Tag Archives: United States

The Perils and Potential of Visa Diplomacy: The Importance of Waiting Times (Part 2)

The latest piece by Nicholas Dynon in the University of Southern California’s Center on Public Diplomacy blog…

In January 2012, amid concerns that the U.S. was failing to capitalize on global tourism growth, President Obama issued an executive order aimed at improving U.S. visa processing in Brazil and China. In relation to China, this meant requiring the Secretaries of State and Homeland Security tocreate a plan within 60 days to increase nonimmigrant (NIV) visa processing capacity in China by 40% within 12 months, and “to ensure that 80 percent of nonimmigrant visa applicants are interviewed within 3 weeks of receipt of application.”

The following month, the then-U.S. Ambassador to China, Gary Locke, claimed that 50 new consular officers would be dispatched to China and a consular facility in Beijing reopened that would increase interviewing capacity by 50%.  Almost three years on, available evidence from the International Trade Administration suggests that U.S. visa offices in China are meeting President Obama’s targets. Read further at the CPD Blog…

 

The winds of net-war: China warns of US arms race in cyberspace

Staking territory in cyberspace

In recent weeks the Chinese government has delivered strong messages about internet sovereignty to both international and domestic audiences. Despite confirming its commitment to working with the rest of the international community “to create a peaceful, secure, open and cooperative cyber space”, Beijing has given every indication that it regards recent acts of US cyber-aggression as signaling the onset of a new internet-based cold war.

Early in June, the Chinese foreign ministry and the UN Regional Center for Peace and Disarmament in Asia and the Pacific co-hosted the International Workshop on Information and Cyber Security in Beijing. In his opening address in front of international media and representatives of 20 nations and international organizations, Chinese Vice Foreign Minister Li Baodong launched a blistering attack on the US for turning the internet into a new great power battlespace.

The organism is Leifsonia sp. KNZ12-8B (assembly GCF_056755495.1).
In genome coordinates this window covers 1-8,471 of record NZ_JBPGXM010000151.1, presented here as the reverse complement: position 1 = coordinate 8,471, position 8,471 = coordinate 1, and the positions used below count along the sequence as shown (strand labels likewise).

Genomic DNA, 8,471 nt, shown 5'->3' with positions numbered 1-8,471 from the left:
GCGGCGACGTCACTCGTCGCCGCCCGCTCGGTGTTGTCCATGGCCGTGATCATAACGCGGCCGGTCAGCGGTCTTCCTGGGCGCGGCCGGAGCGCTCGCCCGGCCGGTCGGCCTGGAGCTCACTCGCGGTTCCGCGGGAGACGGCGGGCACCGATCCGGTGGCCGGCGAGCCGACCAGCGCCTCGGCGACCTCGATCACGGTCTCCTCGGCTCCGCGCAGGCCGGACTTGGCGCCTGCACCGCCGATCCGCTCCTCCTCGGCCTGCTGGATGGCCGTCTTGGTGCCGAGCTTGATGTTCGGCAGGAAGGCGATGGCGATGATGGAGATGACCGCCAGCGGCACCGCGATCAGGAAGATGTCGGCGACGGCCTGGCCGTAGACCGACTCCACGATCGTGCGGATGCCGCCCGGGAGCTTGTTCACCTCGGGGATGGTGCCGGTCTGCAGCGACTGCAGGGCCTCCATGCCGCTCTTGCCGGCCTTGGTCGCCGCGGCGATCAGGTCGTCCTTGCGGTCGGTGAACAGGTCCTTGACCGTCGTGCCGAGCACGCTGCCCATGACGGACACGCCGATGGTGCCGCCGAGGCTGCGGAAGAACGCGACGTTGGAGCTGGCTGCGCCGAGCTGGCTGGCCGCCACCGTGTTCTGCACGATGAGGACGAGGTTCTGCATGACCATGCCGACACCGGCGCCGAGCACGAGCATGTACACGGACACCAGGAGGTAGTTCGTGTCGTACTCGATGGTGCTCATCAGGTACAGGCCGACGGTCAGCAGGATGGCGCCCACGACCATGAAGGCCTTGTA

Minister Li condemned the massive-scale surveillance activities by an “individual country”, which have “severely infringed on other countries’ sovereignty and their citizen’s privacy”. “Instead of reflecting on its behaviors that undermine the sovereignty of other countries and privacy of citizens”, alleged Minister Li, “it has painted itself as a victim and made groundless accusations against or defamed other countries”… read on at the DiploFoundation

 

The Perils and Potential of Visa Diplomacy: An Immigration Practitioner’s Perspective

The literature on the relationship between public diplomacy and visas is as polarized as the effects that a nation’s visa policy can have on its image. Visa liberalization policies, such as the broadening of visa waiver programs, can often enhance a nation’s public diplomacy strategy. But this same strategy can be severely undermined by the security-driven imposition of visa red tape. In both cases, the literature closely mimics views expressed in online visa forums and in embassies’ visa section waiting rooms the world over: that entry to another country is regarded by travelers as a basic human right, and visa red tape a violation of that right.

Rubbing up against this, of course, is the sovereign right exercised by states to protect their territorial integrity by regulating their borders. Visa regimes – and their practitioners – are caught between the seemingly dichotomous objectives of facilitating bona fide travelers and migrants on the one hand and preventing nonbona fide movements of people on the other… read on at the USC Center on Public Diplomacy’s CPD Blog

USA Embassy

[Seal of an Embassy of the United States of America – a familiar image for those in waiting in long US visa queues]

 

China’s Ideological ‘Soft War’: Offense is the Best Defense

Beijing regularly reminds us that its foreign policy eschews the export of ideology and meddling in the political affairs of other countries. According to its concept of “peaceful development,” China has no intention of exporting ideology or seeking world hegemony, nor does it seek to change or subvert the current international order. In the same breath, Beijing frequently chides the United States as a serial offender in exporting ideology to shore up its international hegemony as the world’s dominant superpower.